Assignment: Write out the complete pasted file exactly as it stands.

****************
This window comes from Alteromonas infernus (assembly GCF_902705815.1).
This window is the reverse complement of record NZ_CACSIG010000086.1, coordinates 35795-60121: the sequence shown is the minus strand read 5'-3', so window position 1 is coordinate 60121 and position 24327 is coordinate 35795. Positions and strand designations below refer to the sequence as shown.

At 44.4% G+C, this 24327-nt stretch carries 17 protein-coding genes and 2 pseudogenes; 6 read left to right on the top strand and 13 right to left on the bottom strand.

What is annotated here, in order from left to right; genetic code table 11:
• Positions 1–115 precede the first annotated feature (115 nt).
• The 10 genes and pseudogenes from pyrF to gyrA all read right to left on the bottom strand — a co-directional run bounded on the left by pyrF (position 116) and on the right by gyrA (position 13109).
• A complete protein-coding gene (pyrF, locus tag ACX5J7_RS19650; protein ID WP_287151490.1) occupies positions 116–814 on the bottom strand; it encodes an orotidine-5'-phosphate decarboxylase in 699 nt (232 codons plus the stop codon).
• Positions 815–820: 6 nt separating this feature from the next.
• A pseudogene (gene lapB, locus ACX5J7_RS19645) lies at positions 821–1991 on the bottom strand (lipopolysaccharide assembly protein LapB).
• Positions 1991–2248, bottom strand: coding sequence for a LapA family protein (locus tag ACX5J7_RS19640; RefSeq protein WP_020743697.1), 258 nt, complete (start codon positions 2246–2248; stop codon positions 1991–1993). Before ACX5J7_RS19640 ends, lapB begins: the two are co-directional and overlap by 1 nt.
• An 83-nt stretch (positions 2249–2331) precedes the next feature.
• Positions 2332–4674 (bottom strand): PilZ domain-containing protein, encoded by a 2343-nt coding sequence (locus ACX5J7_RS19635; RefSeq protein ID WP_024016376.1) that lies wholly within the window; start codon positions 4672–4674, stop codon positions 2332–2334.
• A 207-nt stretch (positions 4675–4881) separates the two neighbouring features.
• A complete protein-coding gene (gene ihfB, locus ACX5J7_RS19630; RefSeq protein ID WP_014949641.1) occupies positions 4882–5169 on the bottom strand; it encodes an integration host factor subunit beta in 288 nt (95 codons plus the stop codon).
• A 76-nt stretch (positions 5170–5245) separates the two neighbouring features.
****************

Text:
This window comes from Alteromonas infernus (assembly GCF_902705815.1).
This window is the reverse complement of record NZ_CACSIG010000086.1, coordinates 35795-60121: the sequence shown is the minus strand read 5'-3', so window position 1 is coordinate 60121 and position 24327 is coordinate 35795. Positions and strand designations below refer to the sequence as shown.

At 44.4% G+C, this 24327-nt stretch carries 17 protein-coding genes and 2 pseudogenes; 6 read left to right on the top strand and 13 right to left on the bottom strand.

What is annotated here, in order from left to right; genetic code table 11:
• Positions 1–115 precede the first annotated feature (115 nt).
• The 10 genes and pseudogenes from pyrF to gyrA all read right to left on the bottom strand — a co-directional run bounded on the left by pyrF (position 116) and on the right by gyrA (position 13109).
• A complete protein-coding gene (pyrF, locus tag ACX5J7_RS19650; protein ID WP_287151490.1) occupies positions 116–814 on the bottom strand; it encodes an orotidine-5'-phosphate decarboxylase in 699 nt (232 codons plus the stop codon).
• Positions 815–820: 6 nt separating this feature from the next.
• A pseudogene (gene lapB, locus ACX5J7_RS19645) lies at positions 821–1991 on the bottom strand (lipopolysaccharide assembly protein LapB).
• Positions 1991–2248, bottom strand: coding sequence for a LapA family protein (locus tag ACX5J7_RS19640; RefSeq protein WP_020743697.1), 258 nt, complete (start codon positions 2246–2248; stop codon positions 1991–1993). Before ACX5J7_RS19640 ends, lapB begins: the two are co-directional and overlap by 1 nt.
• An 83-nt stretch (positions 2249–2331) precedes the next feature.
• Positions 2332–4674 (bottom strand): PilZ domain-containing protein, encoded by a 2343-nt coding sequence (locus ACX5J7_RS19635; RefSeq protein ID WP_024016376.1) that lies wholly within the window; start codon positions 4672–4674, stop codon positions 2332–2334.
• A 207-nt stretch (positions 4675–4881) separates the two neighbouring features.
• A complete protein-coding gene (gene ihfB, locus ACX5J7_RS19630; RefSeq protein ID WP_014949641.1) occupies positions 4882–5169 on the bottom strand; it encodes an integration host factor subunit beta in 288 nt (95 codons plus the stop codon).
• A 76-nt stretch (positions 5170–5245) separates the two neighbouring features.